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“Reconstructing and Expanding America” Reconstruction and Its Aftermath 1865-1877.

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Presentation on theme: "“Reconstructing and Expanding America” Reconstruction and Its Aftermath 1865-1877."— Presentation transcript:

1 “Reconstructing and Expanding America” Reconstruction and Its Aftermath

2 Focus Question Who were the southern politicians who claimed that the states were not morally bound by postwar constitutional amendments and so could restrict the rights of the freed slaves. A- Carpetbaggers B- Radicals C- Scalawags D- Redeemers

3 Background Reconstruction of America following the Civil War was extremely difficult for Southerners whereas the Northerners where able to rebuild and begin The new America. The North and the South could not agree upon major issues such as; race, government, politics, and what role women would play in society before the war occurred, and not much had changed after the war ended. The Civil War carried vast consequences for the nation’s future. During reconstruction former slaves and many small white farmers became trapped in a new system of economic exploitation known as sharecropping in exchange for land, a cabin, and supplies. High interest rates charged for goods bought on credit transformed sharecropping into a system of economic dependency and poverty.

4 War Goals South War Goals were to become a independent and sovereign Country. North War Goals were to bring the 13 states that succeeded back into the Union.

5 Effects felt by the North & South The South lost 2/3 of their shipping industry, railroads, and 1/3 of all livestock. People were heavily in debt, courts were not functional. 20% of the militaries aged men were killed, 8% decline in the black population. The south who were the leaders of the cotton industry had found itself in despair. The southern society was greatly disrupted. The North society began to boom. The steel and textile industry was producing twice as much as the South. The North had a greater death toll than the South despite those lost, the North population began to grow and flourish. Southern blacks were free Southern whites went through class conflicts. Southerners paid others to fight in the war on their behalf Southerners had argued that blacks were inferior.

6 Presidential Reconstruction 1863 President Lincoln indicates his post war policy whereby rebel states regain their legal standing when 10% of its voters swear allegiance to the Union and accept the end to slavery. This was Lincoln’s way of a quick, non- punitive presidential reconstruction.

7 President Lincoln’s Death 1865 President Lincoln is assassin. Lincoln did not have a plan for reconstruction after his death, so when he dies all his plans for American dies with him.

8 President Johnson 1865 President Johnson did not share the views of Lincoln. Johnson plan was to remove all rights of blacks, including voting. President Johnson was extremely racist, didn’t like the North or Plantation owners. The confederate states received full rights under the Johnson plan. The North became extremely concerned with Johnson’s plan. The North began a radical reconstruction. Johnson was led by a group of southern redeemers who felt that the states were not bound by postwar constitutional amendments and so could restrict the rights of the freed slaves.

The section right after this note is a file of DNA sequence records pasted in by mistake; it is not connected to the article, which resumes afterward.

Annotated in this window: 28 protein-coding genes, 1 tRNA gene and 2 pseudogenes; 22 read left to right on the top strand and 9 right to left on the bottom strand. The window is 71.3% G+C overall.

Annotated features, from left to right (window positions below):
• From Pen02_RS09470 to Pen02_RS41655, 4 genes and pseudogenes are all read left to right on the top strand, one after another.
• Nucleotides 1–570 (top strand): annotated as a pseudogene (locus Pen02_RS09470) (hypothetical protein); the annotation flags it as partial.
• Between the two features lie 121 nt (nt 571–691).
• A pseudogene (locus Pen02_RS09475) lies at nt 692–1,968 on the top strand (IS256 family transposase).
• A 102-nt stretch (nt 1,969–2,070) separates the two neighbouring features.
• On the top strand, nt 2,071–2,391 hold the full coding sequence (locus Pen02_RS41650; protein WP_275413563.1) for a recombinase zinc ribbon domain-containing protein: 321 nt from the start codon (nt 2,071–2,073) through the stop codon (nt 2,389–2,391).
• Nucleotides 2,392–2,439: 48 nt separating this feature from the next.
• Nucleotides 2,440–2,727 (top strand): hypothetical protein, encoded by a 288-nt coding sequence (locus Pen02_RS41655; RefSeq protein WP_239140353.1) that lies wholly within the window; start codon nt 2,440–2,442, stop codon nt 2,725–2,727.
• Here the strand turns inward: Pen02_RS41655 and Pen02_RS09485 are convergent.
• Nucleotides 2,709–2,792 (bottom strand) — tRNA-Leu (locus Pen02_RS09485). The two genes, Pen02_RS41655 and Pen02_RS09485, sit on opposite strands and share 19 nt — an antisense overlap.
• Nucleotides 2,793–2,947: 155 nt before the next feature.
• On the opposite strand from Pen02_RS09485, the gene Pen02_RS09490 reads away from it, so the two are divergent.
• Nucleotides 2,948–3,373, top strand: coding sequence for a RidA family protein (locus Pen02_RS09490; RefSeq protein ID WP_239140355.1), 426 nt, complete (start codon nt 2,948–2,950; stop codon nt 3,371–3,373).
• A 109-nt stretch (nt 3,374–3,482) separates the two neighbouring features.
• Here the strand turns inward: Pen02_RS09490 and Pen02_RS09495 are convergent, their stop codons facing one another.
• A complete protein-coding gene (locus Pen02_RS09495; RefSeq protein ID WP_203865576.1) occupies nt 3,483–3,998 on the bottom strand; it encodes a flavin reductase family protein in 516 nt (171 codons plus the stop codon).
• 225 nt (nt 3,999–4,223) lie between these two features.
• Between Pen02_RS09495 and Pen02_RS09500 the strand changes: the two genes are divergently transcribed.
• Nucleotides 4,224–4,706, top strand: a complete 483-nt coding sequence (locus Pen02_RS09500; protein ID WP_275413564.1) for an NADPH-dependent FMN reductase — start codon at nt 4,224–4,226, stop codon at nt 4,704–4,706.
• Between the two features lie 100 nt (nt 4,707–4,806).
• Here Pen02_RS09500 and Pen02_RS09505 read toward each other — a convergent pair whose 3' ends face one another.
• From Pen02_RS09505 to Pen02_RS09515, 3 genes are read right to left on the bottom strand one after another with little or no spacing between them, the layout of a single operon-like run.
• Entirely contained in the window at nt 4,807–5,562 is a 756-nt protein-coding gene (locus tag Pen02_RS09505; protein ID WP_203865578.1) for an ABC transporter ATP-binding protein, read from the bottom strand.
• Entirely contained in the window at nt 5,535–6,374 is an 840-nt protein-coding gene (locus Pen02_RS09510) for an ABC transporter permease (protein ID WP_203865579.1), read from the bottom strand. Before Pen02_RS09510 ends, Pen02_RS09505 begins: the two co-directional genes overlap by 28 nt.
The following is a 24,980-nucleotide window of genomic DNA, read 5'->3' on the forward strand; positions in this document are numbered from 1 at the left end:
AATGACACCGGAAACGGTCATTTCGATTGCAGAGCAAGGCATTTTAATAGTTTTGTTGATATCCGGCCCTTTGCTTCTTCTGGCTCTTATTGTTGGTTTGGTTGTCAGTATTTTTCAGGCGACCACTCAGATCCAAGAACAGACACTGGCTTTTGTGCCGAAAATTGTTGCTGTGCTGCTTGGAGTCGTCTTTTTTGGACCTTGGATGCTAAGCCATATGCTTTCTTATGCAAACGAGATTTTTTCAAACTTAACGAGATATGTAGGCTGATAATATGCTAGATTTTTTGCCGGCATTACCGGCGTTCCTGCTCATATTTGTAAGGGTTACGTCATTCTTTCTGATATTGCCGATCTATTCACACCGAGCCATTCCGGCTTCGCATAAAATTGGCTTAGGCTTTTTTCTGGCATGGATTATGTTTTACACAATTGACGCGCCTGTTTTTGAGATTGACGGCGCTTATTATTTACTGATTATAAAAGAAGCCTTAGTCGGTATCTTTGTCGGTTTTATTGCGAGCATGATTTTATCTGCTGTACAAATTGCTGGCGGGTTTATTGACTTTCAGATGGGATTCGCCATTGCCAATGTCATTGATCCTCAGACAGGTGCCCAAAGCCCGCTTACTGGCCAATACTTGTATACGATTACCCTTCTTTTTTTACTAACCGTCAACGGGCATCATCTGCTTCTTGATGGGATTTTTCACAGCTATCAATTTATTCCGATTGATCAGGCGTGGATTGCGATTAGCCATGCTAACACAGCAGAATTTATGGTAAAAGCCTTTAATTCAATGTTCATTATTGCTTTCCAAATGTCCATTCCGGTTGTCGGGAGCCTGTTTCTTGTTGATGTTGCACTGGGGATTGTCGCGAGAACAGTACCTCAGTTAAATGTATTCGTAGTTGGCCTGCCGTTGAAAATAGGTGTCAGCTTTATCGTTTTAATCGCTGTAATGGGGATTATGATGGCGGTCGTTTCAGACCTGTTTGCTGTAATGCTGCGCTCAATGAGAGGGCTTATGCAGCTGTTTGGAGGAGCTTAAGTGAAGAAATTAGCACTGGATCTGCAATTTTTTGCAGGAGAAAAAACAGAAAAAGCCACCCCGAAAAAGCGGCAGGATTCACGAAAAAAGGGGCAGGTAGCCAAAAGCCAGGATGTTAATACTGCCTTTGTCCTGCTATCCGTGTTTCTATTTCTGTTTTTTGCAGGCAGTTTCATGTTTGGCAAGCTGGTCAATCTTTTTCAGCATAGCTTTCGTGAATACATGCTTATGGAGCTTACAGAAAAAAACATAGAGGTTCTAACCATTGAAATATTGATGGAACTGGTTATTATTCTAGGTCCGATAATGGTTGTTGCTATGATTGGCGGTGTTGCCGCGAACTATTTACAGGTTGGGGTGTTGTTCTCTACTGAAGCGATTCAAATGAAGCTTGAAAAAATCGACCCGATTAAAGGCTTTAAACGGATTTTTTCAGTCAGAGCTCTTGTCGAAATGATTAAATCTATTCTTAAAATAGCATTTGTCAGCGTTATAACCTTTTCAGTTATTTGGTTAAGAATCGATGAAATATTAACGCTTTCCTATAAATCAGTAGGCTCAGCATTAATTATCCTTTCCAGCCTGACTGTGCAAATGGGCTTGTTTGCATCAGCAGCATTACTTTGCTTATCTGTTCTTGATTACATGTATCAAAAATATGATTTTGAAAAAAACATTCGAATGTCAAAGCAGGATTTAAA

9 The Emancipation Proclamation 1863 The Emancipation Proclamation in 1863 freed African Americans in rebel states, and after the Civil War, the 13 th Amendment emancipated all U.S. slaves wherever they were. As a result, the mass of southern blacks now faced the difficulty Northern blacks had confronted --- that of a free people surrounded by many hostile whites. After the Civil War, with the protection of the 13 th, 14 th, and 15 th amendments to the constitution and the Civil Rights Act of 1866, African Americans enjoyed a period when they were allowed to vote, actively participate in political process, acquire the land of former owners, seek their own employment, and use public accommodations.

10 Unraveling Reconstruction 1865 KKK- Pulaski Tennessee Started out as a social fraternity becomes extremely violent Nathan Bedford Forrest reorganized the KKK to a military form Congress held hearings on the Klan and passed a tough anti-Klan law modeled after a North Carolina statute. 1870’s white southerners had retaken control of most Southern state government and didn’t need the Klan as much as before. White Southern Democrats won elections easily, and passed laws taking away many rights that blacks had won during Reconstruction.

11 Freedmen’s Bureau 1865 Program that congress set up to assist newly freed African- Americans by providing food, medical care, and help with resettlement. The Freedmen’s Bureau most notable task was the development of over 1000 schools which trained African Americans with an adequate education. The Bureau ran out of funds shortly after and was unable to prevent the emergence of Black Codes. The Bureau was terminated in 1872.

12 Results of Reconstruction The result was a system of segregation which was the law of the land for more than 80 years. This system was called “separate but equal,” which was half true- everything was separate, but nothing was equal.

13 The End of Part I Topics to be discussed later in Part II. 1. Civil Rights Movement 2. The role the North played after Johnson’s reconstruction plan 3. Grant Administration Election corruption Hayes (VS) Tilden


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